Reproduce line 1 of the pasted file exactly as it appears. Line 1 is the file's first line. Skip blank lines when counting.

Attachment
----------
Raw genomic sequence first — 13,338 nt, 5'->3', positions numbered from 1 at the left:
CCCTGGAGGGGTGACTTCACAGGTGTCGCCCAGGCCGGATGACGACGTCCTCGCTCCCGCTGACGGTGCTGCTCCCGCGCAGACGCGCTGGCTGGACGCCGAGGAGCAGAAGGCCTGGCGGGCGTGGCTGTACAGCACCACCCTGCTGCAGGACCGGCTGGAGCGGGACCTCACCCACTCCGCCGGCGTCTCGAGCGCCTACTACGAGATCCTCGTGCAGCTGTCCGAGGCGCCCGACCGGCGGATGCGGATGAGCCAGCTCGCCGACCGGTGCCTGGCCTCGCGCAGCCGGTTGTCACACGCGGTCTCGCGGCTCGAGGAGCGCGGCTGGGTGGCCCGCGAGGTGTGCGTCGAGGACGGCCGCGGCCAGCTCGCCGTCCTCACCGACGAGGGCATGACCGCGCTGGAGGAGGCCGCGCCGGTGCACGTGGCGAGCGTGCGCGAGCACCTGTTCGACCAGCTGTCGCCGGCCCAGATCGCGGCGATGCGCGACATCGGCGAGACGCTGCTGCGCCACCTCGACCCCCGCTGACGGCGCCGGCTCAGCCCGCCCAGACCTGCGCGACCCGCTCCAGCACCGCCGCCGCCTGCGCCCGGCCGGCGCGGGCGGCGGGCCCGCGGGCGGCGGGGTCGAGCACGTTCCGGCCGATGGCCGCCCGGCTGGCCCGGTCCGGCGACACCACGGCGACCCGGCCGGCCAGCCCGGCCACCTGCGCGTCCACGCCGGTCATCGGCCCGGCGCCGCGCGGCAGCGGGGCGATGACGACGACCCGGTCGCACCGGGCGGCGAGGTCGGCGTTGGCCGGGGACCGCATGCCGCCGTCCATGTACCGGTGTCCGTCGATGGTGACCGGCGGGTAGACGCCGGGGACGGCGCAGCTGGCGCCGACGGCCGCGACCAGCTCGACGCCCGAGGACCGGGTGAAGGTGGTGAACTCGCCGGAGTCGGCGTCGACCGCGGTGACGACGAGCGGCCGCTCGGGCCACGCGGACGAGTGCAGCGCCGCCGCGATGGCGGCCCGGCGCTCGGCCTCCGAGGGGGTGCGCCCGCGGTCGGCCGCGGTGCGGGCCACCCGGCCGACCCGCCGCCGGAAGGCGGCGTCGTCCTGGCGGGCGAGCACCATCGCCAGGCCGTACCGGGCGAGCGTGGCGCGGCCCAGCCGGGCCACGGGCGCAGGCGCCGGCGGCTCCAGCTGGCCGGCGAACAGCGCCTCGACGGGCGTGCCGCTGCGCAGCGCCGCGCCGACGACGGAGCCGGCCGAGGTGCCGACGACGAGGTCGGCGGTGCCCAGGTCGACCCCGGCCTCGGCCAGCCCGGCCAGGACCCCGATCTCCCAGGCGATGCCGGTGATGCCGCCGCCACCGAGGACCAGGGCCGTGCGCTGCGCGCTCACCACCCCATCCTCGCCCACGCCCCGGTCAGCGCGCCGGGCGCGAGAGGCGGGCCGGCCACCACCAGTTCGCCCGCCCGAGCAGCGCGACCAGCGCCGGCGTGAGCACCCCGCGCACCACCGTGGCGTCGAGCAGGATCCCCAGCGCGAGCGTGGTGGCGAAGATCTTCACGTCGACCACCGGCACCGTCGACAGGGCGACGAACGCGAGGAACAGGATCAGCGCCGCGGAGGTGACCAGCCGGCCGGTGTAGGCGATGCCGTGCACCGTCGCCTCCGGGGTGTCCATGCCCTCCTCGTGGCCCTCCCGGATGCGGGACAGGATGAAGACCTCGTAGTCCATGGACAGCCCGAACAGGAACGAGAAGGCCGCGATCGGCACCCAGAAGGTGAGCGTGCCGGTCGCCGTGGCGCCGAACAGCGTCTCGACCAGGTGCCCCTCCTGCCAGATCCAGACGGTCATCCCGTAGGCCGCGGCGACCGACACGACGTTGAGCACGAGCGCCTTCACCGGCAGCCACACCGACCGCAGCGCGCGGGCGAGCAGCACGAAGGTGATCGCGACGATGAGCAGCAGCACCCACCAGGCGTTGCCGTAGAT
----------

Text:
Raw genomic sequence first — 13,338 nt, 5'->3', positions numbered from 1 at the left: